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Premier League To Play Games Abroad, Maybe

In today's issue of Brand Extension Monthly, the Premier League decides once again to play games not on the British Isles.

Coming soon to a town near you?
Coming soon to a town near you?
Paul Gilham

Back in 2008, the small, fledgling, struggling, no-one-had-heard-of-it-yet Premier League decided that it needed to expand its global reach. It decided the best way to do that was to mess with its competitive structure and add a 39th game, played somewhere abroad.

Someone rightly pointed out to the league that this was, despite all the money being thrown its way to do it, a Very Bad Idea; a 39th game played in a neutral venue would remove and destroy everything that made people like the Premier League in the first place, like the stadium atmosphere and the balanced schedule.

Well, guess what? The Premier League has decided that a multi-billion dollar global TV audience isn't exposure enough, and that they reeeeeeeealllly like more money, so the "let's play a game elsewhere" concept is back. This time, though, it's not a 39th game; it'd be one of the regular 38 games, but played abroad, kinda like the NBA and NFL do now.

It could be argued that the Premier League doesn't need to play competitive games abroad; several go to the US, Asia, and other parts of the globe for friendlies already, and the US is currently able to watch more live Premier League games than England, otherwise known as "the place where the Premier League actually is". So it would seem there is little need to play a game outside of England - it's not like the league is starving for exposure at this point.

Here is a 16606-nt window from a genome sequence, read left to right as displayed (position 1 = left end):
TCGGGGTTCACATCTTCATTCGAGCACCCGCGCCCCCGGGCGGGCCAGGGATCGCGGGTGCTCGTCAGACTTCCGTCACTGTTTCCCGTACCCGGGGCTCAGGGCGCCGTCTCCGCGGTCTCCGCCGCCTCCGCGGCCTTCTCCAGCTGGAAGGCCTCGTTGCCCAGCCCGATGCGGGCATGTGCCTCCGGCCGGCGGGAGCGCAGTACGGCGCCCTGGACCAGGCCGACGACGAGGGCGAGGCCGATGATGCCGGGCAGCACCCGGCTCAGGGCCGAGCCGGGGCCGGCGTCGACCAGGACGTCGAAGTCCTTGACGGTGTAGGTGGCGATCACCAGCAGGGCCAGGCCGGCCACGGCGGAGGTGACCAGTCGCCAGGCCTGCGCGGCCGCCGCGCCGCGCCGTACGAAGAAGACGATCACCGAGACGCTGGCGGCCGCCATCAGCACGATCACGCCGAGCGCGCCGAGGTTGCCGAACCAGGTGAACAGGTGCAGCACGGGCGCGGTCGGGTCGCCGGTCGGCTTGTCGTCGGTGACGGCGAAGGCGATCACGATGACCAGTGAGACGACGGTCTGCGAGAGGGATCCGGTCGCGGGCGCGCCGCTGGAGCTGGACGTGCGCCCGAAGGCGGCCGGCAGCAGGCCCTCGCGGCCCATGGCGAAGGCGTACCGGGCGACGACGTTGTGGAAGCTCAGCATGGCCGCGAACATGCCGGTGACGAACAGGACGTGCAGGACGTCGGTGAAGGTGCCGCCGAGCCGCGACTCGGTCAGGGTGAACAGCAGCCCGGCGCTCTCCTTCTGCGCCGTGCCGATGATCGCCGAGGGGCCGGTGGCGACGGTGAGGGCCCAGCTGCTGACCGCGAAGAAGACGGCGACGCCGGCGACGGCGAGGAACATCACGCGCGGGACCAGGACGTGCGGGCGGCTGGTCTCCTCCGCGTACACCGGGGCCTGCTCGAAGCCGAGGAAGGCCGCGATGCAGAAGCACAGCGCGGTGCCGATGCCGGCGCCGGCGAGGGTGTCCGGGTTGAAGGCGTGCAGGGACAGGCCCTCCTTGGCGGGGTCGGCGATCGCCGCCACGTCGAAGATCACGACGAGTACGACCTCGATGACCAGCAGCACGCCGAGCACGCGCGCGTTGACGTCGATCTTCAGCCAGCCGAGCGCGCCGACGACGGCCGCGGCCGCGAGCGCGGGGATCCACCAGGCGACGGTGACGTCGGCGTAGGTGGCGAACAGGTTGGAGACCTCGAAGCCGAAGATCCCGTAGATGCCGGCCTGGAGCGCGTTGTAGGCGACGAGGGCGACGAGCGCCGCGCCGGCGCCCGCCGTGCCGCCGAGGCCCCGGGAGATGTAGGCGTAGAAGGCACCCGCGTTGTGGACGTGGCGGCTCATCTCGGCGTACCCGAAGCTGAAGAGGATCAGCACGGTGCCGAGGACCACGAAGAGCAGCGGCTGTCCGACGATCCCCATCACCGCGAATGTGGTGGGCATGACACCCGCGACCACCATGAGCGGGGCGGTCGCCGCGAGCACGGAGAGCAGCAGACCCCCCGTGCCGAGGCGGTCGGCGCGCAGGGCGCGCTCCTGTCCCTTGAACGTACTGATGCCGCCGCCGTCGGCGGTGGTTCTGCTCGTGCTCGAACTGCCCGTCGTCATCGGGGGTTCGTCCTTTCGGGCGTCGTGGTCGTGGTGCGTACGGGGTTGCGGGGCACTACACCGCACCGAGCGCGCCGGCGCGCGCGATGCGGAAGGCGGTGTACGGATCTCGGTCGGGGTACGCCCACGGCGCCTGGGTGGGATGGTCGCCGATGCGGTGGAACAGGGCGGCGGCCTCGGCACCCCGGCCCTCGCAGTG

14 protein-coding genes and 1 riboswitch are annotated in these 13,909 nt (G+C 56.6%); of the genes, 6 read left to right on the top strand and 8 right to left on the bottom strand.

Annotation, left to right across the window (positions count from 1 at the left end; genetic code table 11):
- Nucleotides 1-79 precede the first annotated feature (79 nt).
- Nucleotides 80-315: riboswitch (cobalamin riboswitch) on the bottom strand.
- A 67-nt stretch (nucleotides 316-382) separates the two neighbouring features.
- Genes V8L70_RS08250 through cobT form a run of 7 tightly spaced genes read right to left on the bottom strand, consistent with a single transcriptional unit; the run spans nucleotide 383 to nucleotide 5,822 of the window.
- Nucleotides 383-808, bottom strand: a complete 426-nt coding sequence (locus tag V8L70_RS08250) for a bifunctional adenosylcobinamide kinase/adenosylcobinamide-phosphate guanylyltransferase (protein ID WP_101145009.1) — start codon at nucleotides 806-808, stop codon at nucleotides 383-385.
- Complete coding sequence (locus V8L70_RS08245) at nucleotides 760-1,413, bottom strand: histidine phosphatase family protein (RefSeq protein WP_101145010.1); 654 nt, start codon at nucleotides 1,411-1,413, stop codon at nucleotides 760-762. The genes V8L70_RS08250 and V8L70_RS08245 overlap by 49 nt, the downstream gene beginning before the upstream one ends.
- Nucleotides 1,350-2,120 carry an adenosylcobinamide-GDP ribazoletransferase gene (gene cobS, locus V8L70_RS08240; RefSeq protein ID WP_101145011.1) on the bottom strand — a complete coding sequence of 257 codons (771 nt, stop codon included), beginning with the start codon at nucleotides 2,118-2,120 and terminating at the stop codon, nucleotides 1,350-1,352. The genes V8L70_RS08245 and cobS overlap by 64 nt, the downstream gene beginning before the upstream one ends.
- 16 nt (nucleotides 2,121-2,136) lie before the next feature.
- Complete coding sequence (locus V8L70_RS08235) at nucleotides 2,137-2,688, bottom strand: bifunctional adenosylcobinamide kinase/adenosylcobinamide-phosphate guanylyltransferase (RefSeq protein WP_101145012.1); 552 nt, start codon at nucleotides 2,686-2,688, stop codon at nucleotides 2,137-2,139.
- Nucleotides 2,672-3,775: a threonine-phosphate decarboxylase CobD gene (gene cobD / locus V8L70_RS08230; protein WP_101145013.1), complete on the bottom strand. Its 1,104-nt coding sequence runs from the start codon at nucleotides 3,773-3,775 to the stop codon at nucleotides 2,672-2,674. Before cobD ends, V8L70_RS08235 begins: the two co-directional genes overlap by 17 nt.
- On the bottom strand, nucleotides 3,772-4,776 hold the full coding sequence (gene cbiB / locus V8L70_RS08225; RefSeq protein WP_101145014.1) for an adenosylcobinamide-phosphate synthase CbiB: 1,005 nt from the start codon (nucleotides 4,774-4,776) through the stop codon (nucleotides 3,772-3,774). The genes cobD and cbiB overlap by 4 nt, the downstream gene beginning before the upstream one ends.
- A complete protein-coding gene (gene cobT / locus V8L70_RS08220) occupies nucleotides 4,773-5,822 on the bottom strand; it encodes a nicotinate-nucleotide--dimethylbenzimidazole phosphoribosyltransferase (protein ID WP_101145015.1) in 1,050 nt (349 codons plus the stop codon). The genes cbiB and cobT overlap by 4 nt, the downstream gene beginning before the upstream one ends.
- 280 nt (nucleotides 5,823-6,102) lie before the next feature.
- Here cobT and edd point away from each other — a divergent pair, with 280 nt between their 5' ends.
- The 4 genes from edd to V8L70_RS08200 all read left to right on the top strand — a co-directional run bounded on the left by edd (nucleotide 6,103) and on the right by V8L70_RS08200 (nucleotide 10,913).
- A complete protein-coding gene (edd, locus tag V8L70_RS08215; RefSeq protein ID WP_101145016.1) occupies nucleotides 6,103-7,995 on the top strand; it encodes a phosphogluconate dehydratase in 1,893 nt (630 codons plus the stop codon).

I mean, sure, it'd be fun to go to a game in New York or Chicago or Tokyo or Beijing to watch Stoke play Hull City, right? But is that really good for the teams that take part? MLB has had a season-opening series abroad for several years now - first in Japan, and most recently Australia - and the players generally don't like it.

It's a ton of travel, which even if you're flying first class charters takes a toll on your body and your recovery time; in a sport as reliant on physicality as soccer, where recovery time between matches is crucial, it seems like flying back from Asia on a Monday to play a game on a Saturday is not ideal.

There's also the problem of lost game day revenue; the TV money from this might make up for it, but I'd be surprised if a lot of clubs, Arsenal included, would be willing to forgo a match day's worth of revenue to do this.

There are probably ways around all these issues, and this probably wouldn't even be a thing for at least five years thanks to existing TV contracts, but still, if this is to be a reality, there's a lot of homework the league will need to do.